Twenty years ago El Salvador replaced its domestic currency, the colón, with the U.S. dollar. Now the country's president, Nayib Bukele, wants to take what seems to be an equally drastic step with his nation's money. He wants to declare bitcoin to be a legal tender along with the dollar.
But is it in fact a major step? The significance (or not) of Bukele's adoption of bitcoin as legal tender depends on the meaning he is ascribing to the term.
Few things in monetary economics are more foggy than the concept of legal tender. Using the vernacular meaning of the term, Bukele's announcement is A BIG DEAL. If something is legal tender in the popular sense, then it has been declared to be official money. Salvadoreans would be able to walk into any supermarket and see bitcoin-denominated prices, and insist on paying with bitcoin.
But the vernacular differs from the lawyer's much narrower definition of legal tender (indeed, there are a couple of legal definitions). A lawyer would probably dismiss Bukele's move as unimportant.
Legal tender according to a lawyer
The lawyer's definition of legal tender is any item that a debtor can always depend on to discharge his or her debt. Say Jack borrows $20 from Charlie. The debt comes due. Legal tender is a government-approved list of instruments that Jack can always rely on to cancel his $20 debt.
In the U.S., banknotes and coins are legal tender. Importantly, not a single type of digital money makes it onto that list. So if Charlie asks Jack to pay him back the $20 with a Zelle or Venmo transfer, Jack can refuse. Instead, Jack can force Charlie to accept a $20 bill, or 80 quarters, or 400 nickels. Because these items are legal tender.
In Canada, Jack would not be able to force Charlie to accept 400 nickels. The government limits the amounts of coins that qualify as legal tender. Canadian nickels are only legal tender up to $5 dollars.
Creditors and debtors can easily avoid legal tender requirements by negotiating the terms of a settlement ahead of time. If Jack and Charlie both agree at the outset that the debt will be settled in the future with a bank transfer, then Jack can't subsequently force Charlie to accept legal tender cash.
As you can see, the lawyer's definition of legal tender has a much more restricted meaning than the layperson's definition. What makes the lawyer's version even more niche is it doesn't typically apply to purchases and sales. That's why stores in Canada and the U.S. needn't accept legal tender. The relationship between a shopper and merchant isn't a debtor/creditor relationship, so merchants can ignore legal tender laws.
Europe's legal tender laws are a bit more strict. According to a 2010 recommendation, stores can refuse to accept legal tender, but only if they provide a "legitimate excuse" such as security concerns about having too much cash in the store.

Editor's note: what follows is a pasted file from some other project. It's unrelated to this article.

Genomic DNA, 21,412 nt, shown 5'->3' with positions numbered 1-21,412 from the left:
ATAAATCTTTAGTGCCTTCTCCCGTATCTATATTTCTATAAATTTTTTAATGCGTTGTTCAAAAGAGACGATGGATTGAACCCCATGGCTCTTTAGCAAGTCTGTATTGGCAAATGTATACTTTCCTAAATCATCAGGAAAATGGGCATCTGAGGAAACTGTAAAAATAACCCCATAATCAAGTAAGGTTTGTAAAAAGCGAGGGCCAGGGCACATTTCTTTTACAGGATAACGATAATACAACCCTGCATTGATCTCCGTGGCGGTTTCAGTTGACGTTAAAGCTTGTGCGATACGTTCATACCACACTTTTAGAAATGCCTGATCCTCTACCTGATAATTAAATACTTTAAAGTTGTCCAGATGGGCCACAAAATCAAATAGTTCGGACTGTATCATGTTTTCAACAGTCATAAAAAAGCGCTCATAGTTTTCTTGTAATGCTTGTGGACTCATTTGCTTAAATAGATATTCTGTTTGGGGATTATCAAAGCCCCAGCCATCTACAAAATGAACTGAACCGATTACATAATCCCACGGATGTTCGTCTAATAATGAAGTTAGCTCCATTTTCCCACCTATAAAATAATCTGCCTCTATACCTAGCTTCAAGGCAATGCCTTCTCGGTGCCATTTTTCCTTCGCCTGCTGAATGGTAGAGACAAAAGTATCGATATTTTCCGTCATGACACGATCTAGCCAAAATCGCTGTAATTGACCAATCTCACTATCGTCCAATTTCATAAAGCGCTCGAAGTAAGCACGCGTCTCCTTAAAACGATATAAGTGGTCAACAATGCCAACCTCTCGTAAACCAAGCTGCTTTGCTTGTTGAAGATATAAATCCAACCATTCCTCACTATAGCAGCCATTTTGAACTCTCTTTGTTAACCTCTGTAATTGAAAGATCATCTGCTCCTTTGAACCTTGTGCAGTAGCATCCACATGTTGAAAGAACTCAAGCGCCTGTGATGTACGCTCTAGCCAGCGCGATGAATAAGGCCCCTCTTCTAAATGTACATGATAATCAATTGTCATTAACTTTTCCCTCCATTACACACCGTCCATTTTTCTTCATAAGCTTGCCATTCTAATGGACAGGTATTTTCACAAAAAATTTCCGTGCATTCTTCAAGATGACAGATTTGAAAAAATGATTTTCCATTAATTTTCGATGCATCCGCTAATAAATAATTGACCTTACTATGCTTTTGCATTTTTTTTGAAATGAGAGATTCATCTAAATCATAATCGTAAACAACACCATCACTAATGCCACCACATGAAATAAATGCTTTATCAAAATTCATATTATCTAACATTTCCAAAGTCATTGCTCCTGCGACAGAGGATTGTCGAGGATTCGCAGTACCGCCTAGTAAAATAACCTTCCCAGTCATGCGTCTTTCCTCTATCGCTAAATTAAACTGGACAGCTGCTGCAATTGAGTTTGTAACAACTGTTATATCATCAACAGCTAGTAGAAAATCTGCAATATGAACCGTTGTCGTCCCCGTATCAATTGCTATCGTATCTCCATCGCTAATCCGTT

Legal tender laws are rarely invoked. Every day, millions of debtors and creditors settle billions of dollars worth of debts using non-legal tender such as bank deposits, Fedwire balances and other digital dollars. It's almost unheard of for someone to trigger legal tender law because someone wants to default to settlement in legal tender.
So according to the lawyer's definition of the term, Bukele's desire to declare bitcoin as legal tender probably is more of a publicity stunt than a substantial change to its monetary status.
But what if he actually wants to bitcoinize?
It's possible that Bukele doesn’t just have the lawyer's version of legal tender in mind. Perhaps he is using the vernacular meaning of the word and wants to give bitcoin the full monetary treatment, enshrining it much like the U.S. dollar was enshrined 20 years ago.
A quick glance through El Salvador's 2001 Monetary Integration Law illustrates how Bukele might go about this.
The Monetary Integration Law made a number of pronouncements on the dollar. Article 3 made the dollar legal tender along with colón banknotes and coins. (The colón is still legal tender to this day, but it has disappeared from circulation and the central bank doesn’t print it anymore.)
But this was just the first step. Article 7 made all salaries and fees payable in dollars or colons. Article 9 stipulated the entire financial sector (bank deposits, pensions, securities prices) was to be redenominated into U.S. dollars. And Article 10 specified that prices of goods and services were to be expressed in either colones or dollars.
If Bukele were to take all these extra steps with bitcoin, it would amount to a big upgrade in bitcoin's monetary status. It’s not apparent yet how far he is willing to go.
But even if Bukele gives bitcoin the full money treatment, it doesn't solve bitcoin's core monetary problem. Given the choice between spending their bitcoin or not, bitcoiners will generally prefer to not spend it. That’s because the main motivation for owning bitcoin remains the dream of winning big. Paying away one’s stack of sats on a trivial expense like breakfast short-circuits this dream.
As for non-bitcoiners, bitcoin’s price is just too unpredictable to justify having some bitcoin on hand for making payments.
This has perverse implications. Say that Bukele goes all-out and declares bitcoin to not only be legal tender but also requires Salvadoran stores and markets to set prices in bitcoin and accept bitcoin as payment (along with dollars). No Salvadoran will choose to take advantage of this feature: bitcoiners for fear of missing out on a price rise, and non bitcoiners out of fear of bitcoin’s volatility.
To actually become full-blown money, bitcoin can't depend on rule-makers like Bukele. The change has to come from bitcoin itself. It needs to stop being that thing that you make millions on into a boring object you are willing to part with.
But it's not apparent whether this will ever happen.
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